The type I polyketides (PKs) and non-ribosomal peptides (NRPs) constitute one of the most diverse groups of natural products, and are common in bacteria and in fungi. The characterized metabolites often function as toxins against hosts and competitors, targeting various aspects of metabolism. In ascomycete fungi, most PKs and NRPs have been characterized from plant pathogens, in which they often serve as virulence factors needed for pathogenicity against their host plants, and from ecologically competitive saprobes such as Aspergillus flavus, with which they fend their food supplies against invaders. Surprisingly, Neurospora crassa contains at the least 7 PK synthases and 3 NRP synthetases, even though it is not known to make any secondary metabolites which function as toxins. In the eucaryotic model Dictyostelium, a diffusible signal molecule called DIF-1 induces the differentiation of prestalk-O cells. DIF-1 is a chlorinated alkyl phenone that is synthesized from a C12 polyketide precursor (Thompson CR and Kay RR., 2000). In bacteria, some compounds that are involved in toxins in higher concentration may act as a signalling compounds in low concentration. For example, it has recently been shown that aerial hyphae formation appears to be especially sensitive to inhibition by protein kinase inhibitors in Streptomyces (Waters et al., 2002). Our hypothesis is that polyketides and non-ribosomal peptides in Neurospora could play a role in a developmental aspect such as conidiation, hyphal fusion or mating.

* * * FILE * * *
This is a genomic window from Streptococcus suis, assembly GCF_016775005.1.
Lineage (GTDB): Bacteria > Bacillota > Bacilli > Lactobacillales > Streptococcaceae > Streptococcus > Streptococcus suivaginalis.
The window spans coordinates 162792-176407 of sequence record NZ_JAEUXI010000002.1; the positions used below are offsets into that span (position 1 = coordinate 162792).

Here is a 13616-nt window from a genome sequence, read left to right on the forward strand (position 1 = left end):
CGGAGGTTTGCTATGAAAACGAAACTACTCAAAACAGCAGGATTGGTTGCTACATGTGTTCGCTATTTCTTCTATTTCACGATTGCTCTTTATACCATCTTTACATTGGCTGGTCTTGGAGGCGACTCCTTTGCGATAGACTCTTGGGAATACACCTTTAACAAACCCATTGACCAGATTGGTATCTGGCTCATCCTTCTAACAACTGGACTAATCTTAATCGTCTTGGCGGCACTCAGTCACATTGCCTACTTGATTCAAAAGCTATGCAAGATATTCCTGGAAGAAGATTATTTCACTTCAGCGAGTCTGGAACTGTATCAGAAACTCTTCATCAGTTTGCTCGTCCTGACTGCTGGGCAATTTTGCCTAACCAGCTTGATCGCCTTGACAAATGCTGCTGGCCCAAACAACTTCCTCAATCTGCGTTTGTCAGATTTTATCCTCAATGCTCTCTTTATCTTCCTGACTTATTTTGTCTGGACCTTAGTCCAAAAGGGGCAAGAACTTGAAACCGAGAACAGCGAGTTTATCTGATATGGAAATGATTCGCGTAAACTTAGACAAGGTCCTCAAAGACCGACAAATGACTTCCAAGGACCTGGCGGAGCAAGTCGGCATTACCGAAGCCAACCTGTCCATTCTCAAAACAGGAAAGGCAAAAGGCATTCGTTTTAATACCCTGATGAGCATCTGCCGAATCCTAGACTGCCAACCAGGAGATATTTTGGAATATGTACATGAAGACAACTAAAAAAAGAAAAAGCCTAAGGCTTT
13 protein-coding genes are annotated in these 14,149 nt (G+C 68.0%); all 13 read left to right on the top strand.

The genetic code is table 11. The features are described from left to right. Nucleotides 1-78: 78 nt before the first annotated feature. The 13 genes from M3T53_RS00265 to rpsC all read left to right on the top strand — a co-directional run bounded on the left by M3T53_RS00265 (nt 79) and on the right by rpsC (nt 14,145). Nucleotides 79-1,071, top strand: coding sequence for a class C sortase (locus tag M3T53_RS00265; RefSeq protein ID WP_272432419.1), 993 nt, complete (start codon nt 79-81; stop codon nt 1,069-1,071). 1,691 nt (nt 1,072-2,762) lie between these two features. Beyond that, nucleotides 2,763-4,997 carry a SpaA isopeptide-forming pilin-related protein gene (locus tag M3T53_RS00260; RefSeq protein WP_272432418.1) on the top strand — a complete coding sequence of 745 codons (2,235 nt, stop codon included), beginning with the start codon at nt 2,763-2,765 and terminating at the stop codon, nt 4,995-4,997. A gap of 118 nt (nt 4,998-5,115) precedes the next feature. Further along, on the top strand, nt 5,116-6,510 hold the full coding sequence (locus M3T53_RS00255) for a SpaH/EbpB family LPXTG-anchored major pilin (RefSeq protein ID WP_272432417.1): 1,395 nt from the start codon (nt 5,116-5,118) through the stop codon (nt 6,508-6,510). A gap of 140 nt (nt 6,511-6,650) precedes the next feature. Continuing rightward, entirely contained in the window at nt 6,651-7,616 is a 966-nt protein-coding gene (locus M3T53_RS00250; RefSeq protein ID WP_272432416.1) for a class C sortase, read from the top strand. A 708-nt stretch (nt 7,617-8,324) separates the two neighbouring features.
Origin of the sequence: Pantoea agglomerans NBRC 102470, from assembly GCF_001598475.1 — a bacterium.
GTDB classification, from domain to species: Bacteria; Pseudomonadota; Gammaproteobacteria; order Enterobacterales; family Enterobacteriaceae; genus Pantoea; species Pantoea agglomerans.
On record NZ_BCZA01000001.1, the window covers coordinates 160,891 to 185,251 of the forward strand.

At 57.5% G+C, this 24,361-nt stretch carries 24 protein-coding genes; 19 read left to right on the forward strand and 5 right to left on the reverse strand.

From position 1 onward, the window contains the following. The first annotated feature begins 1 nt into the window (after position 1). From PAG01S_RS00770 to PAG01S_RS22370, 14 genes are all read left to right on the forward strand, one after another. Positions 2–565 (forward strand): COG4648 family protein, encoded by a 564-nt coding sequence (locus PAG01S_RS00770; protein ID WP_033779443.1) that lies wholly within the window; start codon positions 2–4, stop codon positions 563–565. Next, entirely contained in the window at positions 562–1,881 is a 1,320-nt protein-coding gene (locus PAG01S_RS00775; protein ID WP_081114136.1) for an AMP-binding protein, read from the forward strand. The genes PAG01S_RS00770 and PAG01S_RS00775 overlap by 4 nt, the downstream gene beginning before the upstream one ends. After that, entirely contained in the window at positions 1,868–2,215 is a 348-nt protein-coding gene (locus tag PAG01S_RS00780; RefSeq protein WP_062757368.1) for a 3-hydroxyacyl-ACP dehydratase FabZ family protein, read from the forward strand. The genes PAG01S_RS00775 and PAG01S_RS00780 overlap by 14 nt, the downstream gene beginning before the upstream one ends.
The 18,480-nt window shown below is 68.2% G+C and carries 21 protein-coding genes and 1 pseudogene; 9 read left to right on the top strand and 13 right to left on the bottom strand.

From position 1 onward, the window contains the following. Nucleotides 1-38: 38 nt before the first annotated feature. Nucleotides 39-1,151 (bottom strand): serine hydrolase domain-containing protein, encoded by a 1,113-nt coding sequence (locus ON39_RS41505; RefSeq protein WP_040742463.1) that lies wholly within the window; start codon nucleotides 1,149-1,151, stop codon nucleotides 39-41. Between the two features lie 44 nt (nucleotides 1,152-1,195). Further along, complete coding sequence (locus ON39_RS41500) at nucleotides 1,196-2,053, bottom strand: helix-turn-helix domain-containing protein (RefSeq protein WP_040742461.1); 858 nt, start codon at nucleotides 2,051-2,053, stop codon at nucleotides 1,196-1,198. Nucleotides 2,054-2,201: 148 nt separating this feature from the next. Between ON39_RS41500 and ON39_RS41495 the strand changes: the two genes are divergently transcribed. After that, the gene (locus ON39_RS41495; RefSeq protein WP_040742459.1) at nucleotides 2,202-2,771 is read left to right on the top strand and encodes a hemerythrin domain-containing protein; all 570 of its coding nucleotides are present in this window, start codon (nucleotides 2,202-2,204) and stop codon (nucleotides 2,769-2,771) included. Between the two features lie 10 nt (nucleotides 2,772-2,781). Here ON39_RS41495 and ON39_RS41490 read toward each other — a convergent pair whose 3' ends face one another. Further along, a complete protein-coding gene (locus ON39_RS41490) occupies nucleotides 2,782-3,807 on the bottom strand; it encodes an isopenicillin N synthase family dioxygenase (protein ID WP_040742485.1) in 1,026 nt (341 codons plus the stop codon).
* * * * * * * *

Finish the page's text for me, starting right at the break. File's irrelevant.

Fungal Genet. Newsl. 50 (Supl):abstract
Full conference title:
22nd Fungal Genetics Conference
- Fungal Genetics Conference 22nd (2001)